California State Route 85 | Santa Clara Valley Transportation Authority
Environmental Impact Report/Environmental Impact Statement

Now considered a key transportation corridor for Silicon Valley that supports approximately 120,000 vehicles in each direction every day, State Route (SR) 85 is relatively young compared to most of California’s major roadways. Though right-of-way for this six-lane facility was acquired in the early 1960s and funding made available by a voter-approved sales tax measure (Measure A) in 1984, SR 85 was not open for operation until 1994.

The project involved the construction of a new 18-mile, six-lane freeway with the median reserved for future projects. Principal Project Manager John Hesler worked closely with Caltrans and a variety of technical specialists on completing the environmental review for this intricate project. Due to the sheer length of the highway, the joint Environmental Impact Report/Environmental Impact Statement (EIR/EIS) covered a wide range of impacts, all of which required careful consideration of mitigation measures:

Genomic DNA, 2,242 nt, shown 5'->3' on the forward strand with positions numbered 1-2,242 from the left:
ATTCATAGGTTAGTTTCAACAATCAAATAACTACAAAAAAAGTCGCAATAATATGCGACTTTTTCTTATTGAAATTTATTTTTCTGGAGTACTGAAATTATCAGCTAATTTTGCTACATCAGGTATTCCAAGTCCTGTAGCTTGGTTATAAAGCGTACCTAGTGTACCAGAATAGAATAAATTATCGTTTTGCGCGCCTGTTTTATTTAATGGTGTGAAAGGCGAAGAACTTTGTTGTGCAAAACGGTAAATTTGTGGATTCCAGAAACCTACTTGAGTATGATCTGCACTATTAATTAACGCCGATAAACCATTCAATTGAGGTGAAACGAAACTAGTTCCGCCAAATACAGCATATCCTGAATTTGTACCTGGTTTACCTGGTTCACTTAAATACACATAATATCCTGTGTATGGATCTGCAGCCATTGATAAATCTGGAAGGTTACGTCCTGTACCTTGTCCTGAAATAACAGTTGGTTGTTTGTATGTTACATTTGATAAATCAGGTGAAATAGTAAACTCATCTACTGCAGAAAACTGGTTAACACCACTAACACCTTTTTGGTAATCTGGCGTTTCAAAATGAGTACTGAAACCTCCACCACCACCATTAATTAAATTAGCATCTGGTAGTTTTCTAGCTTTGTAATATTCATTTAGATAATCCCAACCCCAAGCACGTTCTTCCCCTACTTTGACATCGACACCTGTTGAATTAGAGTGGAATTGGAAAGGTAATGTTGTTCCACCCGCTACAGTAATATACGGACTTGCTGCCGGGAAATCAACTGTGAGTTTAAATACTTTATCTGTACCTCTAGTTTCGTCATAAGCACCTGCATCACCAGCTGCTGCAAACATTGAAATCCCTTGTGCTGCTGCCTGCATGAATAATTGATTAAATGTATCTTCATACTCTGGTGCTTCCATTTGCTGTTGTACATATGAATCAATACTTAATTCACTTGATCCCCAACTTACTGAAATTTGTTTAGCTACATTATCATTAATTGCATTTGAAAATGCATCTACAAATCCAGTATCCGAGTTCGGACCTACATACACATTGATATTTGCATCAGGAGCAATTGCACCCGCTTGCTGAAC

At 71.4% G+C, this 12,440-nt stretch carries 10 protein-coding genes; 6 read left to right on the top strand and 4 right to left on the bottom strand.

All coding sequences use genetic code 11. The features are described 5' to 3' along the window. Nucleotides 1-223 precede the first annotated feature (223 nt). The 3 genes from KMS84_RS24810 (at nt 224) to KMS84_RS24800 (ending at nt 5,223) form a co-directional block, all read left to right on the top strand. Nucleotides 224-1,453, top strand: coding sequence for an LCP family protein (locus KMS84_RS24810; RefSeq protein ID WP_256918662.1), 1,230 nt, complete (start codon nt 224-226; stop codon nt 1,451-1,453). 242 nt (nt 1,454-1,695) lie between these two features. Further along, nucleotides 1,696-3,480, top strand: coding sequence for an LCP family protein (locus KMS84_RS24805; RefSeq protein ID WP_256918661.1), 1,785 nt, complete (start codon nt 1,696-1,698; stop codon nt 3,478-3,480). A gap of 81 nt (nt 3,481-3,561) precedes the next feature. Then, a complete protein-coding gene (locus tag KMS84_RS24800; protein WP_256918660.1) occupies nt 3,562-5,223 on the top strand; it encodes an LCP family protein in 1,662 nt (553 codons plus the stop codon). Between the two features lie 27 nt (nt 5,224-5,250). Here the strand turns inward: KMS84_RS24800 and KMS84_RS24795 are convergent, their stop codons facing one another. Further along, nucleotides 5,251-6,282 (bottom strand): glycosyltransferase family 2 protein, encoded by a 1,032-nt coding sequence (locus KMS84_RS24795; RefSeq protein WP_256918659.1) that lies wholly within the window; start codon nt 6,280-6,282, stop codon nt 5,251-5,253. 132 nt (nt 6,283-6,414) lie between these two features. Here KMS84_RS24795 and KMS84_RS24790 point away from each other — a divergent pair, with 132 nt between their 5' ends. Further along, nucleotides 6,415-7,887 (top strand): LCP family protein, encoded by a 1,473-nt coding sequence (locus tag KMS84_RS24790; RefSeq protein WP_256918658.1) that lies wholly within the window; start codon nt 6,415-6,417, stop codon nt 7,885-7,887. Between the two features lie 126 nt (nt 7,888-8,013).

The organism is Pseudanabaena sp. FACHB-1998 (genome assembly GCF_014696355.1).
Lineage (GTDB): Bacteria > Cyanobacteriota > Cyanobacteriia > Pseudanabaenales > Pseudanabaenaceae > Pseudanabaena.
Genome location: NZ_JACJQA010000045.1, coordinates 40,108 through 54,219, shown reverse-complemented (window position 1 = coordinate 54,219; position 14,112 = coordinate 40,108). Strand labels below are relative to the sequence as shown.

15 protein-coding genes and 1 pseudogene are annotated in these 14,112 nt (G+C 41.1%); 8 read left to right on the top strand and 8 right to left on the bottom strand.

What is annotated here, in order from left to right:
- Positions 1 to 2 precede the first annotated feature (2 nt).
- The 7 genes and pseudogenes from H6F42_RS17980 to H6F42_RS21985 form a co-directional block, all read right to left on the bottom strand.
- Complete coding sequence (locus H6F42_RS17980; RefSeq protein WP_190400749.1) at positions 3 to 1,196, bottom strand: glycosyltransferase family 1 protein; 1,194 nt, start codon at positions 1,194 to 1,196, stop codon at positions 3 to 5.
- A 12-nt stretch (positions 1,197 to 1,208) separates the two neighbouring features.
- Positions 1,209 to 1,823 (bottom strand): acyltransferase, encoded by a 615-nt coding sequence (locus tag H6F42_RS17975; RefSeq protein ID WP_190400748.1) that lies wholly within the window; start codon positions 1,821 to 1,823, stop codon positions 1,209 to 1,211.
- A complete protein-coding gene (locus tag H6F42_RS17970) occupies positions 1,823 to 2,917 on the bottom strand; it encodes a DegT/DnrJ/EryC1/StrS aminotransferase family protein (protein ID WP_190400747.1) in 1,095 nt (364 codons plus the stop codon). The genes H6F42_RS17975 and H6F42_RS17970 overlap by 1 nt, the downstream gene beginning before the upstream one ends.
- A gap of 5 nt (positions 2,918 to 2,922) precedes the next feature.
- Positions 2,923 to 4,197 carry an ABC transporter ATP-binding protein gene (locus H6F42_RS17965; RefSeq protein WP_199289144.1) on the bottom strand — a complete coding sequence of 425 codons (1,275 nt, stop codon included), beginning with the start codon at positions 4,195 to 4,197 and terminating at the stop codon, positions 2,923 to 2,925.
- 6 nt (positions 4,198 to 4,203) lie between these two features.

• Hundreds of homes and businesses were acquired and relocated;
  • Traffic and circulation patterns were altered, as was the existing character of a number of neighborhoods along the freeway corridor;
  • Miles of soundwalls were constructed to mitigate noise impacts resulting from the new freeway; and
  • Four riparian mitigation sites, including one over 24 acres in size, were developed to mitigate the highway’s impact on 16 adjacent creeks and waterways.

In addition to these extensive environmental issues, coordination among stakeholder agencies was paramount to the success of the project. The project required approvals from five cities, the Santa Clara County Board of Supervisors, Caltrans, and the Federal Highway Administration. Natural resource protection agencies, such as the Regional Water Quality Control Board, California Department of Fish and Wildlife, and U.S. Army Corps of Engineers, also had approval authority of the project. In addition to managing and preparing the EIR/EIS and numerous supplemental reports, John facilitated meaningful and productive coordination between these stakeholders, many of whom had competing and seemingly incompatible interests. Ultimately this project was a success, and is now an irreplaceable transportation corridor in one of the highest growth regions in the nation.

  • New 18-mile, six-lane highway
  • Extensive community and agency coordination
  • Robust and comprehensive environmental impact mitigation programs

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